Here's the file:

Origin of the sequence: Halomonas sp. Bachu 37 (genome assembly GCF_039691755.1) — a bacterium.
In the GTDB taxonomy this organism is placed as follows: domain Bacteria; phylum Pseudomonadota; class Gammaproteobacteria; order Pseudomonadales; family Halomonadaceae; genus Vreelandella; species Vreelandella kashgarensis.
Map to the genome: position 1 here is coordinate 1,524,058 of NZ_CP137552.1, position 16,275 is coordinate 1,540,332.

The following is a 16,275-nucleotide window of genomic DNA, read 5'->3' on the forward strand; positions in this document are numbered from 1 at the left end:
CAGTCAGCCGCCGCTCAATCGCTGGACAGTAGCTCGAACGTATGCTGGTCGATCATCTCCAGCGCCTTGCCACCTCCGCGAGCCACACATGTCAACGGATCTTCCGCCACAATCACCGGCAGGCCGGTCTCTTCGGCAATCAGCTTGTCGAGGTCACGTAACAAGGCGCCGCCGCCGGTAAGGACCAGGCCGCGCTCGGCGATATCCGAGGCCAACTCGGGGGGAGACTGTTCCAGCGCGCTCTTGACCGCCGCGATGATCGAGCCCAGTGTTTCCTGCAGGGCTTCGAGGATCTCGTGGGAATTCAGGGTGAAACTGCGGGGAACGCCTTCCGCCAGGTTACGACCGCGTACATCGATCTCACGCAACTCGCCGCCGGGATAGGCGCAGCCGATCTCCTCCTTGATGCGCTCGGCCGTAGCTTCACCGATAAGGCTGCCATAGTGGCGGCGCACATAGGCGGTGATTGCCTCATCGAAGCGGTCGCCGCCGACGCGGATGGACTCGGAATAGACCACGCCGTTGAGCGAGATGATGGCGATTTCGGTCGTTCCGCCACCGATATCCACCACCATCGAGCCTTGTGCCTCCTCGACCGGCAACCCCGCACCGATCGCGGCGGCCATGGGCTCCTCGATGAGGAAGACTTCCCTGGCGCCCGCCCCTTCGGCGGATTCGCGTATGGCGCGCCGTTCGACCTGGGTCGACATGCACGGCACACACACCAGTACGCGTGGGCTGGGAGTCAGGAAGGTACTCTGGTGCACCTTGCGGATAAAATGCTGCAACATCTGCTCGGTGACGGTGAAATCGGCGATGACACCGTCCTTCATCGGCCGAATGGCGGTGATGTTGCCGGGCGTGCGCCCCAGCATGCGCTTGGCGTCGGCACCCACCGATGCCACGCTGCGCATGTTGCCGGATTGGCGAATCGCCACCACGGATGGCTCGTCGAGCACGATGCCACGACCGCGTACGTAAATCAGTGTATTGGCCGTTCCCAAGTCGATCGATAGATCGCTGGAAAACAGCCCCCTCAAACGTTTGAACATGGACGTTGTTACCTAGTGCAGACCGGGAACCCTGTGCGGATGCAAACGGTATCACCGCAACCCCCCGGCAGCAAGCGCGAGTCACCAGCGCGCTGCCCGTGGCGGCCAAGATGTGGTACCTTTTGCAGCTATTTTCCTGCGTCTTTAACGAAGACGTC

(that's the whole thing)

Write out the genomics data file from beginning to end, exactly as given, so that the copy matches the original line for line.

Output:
Origin of the sequence: Halomonas sp. Bachu 37 (genome assembly GCF_039691755.1) — a bacterium.
In the GTDB taxonomy this organism is placed as follows: domain Bacteria; phylum Pseudomonadota; class Gammaproteobacteria; order Pseudomonadales; family Halomonadaceae; genus Vreelandella; species Vreelandella kashgarensis.
Map to the genome: position 1 here is coordinate 1,524,058 of NZ_CP137552.1, position 16,275 is coordinate 1,540,332.

The following is a 16,275-nucleotide window of genomic DNA, read 5'->3' on the forward strand; positions in this document are numbered from 1 at the left end:
CAGTCAGCCGCCGCTCAATCGCTGGACAGTAGCTCGAACGTATGCTGGTCGATCATCTCCAGCGCCTTGCCACCTCCGCGAGCCACACATGTCAACGGATCTTCCGCCACAATCACCGGCAGGCCGGTCTCTTCGGCAATCAGCTTGTCGAGGTCACGTAACAAGGCGCCGCCGCCGGTAAGGACCAGGCCGCGCTCGGCGATATCCGAGGCCAACTCGGGGGGAGACTGTTCCAGCGCGCTCTTGACCGCCGCGATGATCGAGCCCAGTGTTTCCTGCAGGGCTTCGAGGATCTCGTGGGAATTCAGGGTGAAACTGCGGGGAACGCCTTCCGCCAGGTTACGACCGCGTACATCGATCTCACGCAACTCGCCGCCGGGATAGGCGCAGCCGATCTCCTCCTTGATGCGCTCGGCCGTAGCTTCACCGATAAGGCTGCCATAGTGGCGGCGCACATAGGCGGTGATTGCCTCATCGAAGCGGTCGCCGCCGACGCGGATGGACTCGGAATAGACCACGCCGTTGAGCGAGATGATGGCGATTTCGGTCGTTCCGCCACCGATATCCACCACCATCGAGCCTTGTGCCTCCTCGACCGGCAACCCCGCACCGATCGCGGCGGCCATGGGCTCCTCGATGAGGAAGACTTCCCTGGCGCCCGCCCCTTCGGCGGATTCGCGTATGGCGCGCCGTTCGACCTGGGTCGACATGCACGGCACACACACCAGTACGCGTGGGCTGGGAGTCAGGAAGGTACTCTGGTGCACCTTGCGGATAAAATGCTGCAACATCTGCTCGGTGACGGTGAAATCGGCGATGACACCGTCCTTCATCGGCCGAATGGCGGTGATGTTGCCGGGCGTGCGCCCCAGCATGCGCTTGGCGTCGGCACCCACCGATGCCACGCTGCGCATGTTGCCGGATTGGCGAATCGCCACCACGGATGGCTCGTCGAGCACGATGCCACGACCGCGTACGTAAATCAGTGTATTGGCCGTTCCCAAGTCGATCGATAGATCGCTGGAAAACAGCCCCCTCAAACGTTTGAACATGGACGTTGTTACCTAGTGCAGACCGGGAACCCTGTGCGGATGCAAACGGTATCACCGCAACCCCCCGGCAGCAAGCGCGAGTCACCAGCGCGCTGCCCGTGGCGGCCAAGATGTGGTACCTTTTGCAGCTATTTTCCTGCGTCTTTAACGAAGACGTC